Eliminating cascading carries
In this note we describe an adder for numbers in the following decimal representation
(0) n = 〈 Σ i : 0≤i : di∙10i 〉
(1) −5 ≤ di ≤ 6 for all i .
All integers can be represented this way, but note that the representation is not necessarily unique: for instance, 26 can be represented in two decimals by (2,6) as well as by (3,−4).
In our "adder", which can calculate ±a±b, the sum of two digits ranges from −12 through +12; its addition table represents these values as c∙10 + s —from "carry" and "sum digit"—, with c, s satisfying
(2) −1 ≤ c ≤ +1 and −4 ≤ 5 ≤ +5 ,
Because (2) excludes for s the extreme digit values −5 and +6 and |c| ≤ 1, each sum digit can absorb a carry from the right without generating a new one. In long parallel adders the problem of carry propagation has thus been eliminated; alternatively we can add from left to right with a "look-ahead" of only 1 position.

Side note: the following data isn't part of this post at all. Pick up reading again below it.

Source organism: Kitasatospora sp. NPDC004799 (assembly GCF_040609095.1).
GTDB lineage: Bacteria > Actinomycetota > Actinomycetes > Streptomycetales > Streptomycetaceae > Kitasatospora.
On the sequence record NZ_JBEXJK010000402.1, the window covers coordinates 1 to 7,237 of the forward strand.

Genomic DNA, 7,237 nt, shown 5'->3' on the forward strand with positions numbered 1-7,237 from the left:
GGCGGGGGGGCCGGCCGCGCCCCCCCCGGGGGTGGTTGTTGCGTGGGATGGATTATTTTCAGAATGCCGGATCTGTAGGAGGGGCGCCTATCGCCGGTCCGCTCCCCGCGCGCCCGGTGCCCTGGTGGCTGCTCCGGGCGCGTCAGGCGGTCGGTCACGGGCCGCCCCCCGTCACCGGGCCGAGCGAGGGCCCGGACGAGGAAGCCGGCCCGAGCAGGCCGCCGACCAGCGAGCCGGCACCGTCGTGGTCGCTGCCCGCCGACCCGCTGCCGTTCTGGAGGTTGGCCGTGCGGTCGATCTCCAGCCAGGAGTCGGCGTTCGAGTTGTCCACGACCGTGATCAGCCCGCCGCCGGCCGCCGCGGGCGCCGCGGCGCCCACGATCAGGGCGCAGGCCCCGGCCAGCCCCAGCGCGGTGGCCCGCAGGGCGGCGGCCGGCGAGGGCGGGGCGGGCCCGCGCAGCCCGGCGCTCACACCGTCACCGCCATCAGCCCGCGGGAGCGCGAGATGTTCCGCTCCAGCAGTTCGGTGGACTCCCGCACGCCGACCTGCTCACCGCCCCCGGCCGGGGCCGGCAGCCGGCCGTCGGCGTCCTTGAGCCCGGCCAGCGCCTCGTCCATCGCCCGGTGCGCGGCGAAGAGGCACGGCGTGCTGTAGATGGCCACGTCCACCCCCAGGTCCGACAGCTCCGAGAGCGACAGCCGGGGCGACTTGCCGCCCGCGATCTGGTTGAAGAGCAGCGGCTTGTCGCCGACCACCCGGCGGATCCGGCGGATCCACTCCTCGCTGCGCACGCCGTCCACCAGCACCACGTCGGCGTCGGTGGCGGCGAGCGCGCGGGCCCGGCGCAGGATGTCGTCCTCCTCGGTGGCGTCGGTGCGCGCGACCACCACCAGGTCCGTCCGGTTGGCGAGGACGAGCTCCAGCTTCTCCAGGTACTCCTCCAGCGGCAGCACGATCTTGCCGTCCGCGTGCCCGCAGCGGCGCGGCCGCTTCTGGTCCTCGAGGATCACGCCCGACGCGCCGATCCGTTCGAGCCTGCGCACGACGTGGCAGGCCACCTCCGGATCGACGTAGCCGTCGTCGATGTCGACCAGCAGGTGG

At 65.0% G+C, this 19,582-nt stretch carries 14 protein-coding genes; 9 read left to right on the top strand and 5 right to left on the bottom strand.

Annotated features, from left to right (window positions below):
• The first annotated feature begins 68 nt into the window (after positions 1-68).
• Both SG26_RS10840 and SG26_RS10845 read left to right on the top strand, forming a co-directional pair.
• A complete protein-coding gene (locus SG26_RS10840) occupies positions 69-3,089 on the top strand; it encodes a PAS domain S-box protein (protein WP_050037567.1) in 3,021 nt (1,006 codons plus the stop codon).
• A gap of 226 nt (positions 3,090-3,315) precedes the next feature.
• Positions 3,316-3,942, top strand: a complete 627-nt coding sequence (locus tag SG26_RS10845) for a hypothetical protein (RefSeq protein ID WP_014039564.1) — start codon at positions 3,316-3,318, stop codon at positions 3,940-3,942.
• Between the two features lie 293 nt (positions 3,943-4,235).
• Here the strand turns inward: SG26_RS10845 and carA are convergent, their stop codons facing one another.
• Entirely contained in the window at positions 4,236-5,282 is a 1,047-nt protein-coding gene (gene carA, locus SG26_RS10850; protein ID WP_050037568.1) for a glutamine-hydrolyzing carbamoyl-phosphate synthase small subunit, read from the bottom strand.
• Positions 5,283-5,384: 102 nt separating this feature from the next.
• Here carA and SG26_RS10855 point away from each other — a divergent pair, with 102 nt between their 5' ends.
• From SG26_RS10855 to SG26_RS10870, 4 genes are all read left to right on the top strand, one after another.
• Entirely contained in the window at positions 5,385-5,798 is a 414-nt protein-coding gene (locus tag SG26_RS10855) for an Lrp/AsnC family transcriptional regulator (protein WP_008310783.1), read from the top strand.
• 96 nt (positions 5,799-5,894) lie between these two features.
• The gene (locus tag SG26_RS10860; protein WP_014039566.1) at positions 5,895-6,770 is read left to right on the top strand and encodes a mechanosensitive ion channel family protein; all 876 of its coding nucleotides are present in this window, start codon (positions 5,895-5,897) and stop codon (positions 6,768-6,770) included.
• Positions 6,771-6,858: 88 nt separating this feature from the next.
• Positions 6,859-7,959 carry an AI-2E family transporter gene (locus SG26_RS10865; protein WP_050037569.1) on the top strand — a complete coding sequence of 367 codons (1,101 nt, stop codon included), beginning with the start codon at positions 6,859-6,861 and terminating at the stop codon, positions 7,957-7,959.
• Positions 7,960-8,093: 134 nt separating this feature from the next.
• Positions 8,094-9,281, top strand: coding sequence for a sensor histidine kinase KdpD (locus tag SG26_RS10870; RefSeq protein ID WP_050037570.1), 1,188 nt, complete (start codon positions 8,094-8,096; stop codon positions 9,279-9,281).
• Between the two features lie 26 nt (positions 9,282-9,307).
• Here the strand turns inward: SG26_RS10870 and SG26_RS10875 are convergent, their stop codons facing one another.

Remark If we so desire, we may replace (1) by the weaker, symmetric −6 ≤ di ≤ +6. with (2) weakened accordingly, some freedom in the addition table is introduced. (End of Remark)
Please note that (i) the representation of zero is unique, and (ii) the sign of a non-zero value is determined by the sign of its most-significant non-zero digit.
The above, which was designed decades ago, was inspired by the implementation of the end-around carry in the serial adder of the ARMAC. Since the advent of systolic arrays it must look like something familiar.